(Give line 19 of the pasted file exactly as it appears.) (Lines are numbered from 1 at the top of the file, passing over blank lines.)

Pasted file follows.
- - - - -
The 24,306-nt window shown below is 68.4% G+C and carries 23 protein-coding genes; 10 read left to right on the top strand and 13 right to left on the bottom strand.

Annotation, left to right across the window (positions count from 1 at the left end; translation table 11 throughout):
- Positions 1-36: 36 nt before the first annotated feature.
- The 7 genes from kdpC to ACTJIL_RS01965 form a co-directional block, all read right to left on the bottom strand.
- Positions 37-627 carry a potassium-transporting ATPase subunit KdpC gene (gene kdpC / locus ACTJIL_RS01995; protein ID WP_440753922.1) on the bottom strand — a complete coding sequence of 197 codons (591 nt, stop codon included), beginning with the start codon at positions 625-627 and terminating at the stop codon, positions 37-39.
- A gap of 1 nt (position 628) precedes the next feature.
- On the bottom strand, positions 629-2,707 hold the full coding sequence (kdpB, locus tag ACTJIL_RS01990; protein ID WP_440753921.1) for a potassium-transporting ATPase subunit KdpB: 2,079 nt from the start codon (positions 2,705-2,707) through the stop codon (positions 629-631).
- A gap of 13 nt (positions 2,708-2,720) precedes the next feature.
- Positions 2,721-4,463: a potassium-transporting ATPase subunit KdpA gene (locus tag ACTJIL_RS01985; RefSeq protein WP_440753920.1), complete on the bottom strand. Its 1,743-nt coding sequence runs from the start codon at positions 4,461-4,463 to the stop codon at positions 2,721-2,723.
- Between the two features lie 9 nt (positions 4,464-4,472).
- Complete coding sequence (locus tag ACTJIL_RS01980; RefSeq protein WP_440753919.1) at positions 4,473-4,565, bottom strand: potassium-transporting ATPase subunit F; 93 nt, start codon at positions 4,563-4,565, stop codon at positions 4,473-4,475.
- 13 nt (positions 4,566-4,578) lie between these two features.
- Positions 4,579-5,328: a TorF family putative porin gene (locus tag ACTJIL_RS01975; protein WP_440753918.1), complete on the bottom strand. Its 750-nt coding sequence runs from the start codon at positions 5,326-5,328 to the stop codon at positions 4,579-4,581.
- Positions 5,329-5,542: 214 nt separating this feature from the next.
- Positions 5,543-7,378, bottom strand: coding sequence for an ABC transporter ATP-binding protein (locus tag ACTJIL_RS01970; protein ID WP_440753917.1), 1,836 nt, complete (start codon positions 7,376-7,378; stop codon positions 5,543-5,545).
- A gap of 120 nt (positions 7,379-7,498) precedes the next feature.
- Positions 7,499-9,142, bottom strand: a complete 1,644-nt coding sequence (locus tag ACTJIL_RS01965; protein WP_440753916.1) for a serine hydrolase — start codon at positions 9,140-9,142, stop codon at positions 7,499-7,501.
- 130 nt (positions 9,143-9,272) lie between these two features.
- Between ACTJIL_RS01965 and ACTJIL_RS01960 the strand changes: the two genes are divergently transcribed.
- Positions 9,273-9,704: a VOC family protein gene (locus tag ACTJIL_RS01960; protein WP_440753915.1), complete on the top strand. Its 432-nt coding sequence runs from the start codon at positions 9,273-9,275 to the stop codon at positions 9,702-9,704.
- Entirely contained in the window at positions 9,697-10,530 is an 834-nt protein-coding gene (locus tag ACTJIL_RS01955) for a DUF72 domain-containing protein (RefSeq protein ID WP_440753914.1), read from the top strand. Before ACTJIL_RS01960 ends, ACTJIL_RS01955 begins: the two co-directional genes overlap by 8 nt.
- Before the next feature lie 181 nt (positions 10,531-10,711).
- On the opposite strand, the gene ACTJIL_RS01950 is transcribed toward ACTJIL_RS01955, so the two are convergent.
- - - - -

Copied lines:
- Between ACTJIL_RS01965 and ACTJIL_RS01960 the strand changes: the two genes are divergently transcribed.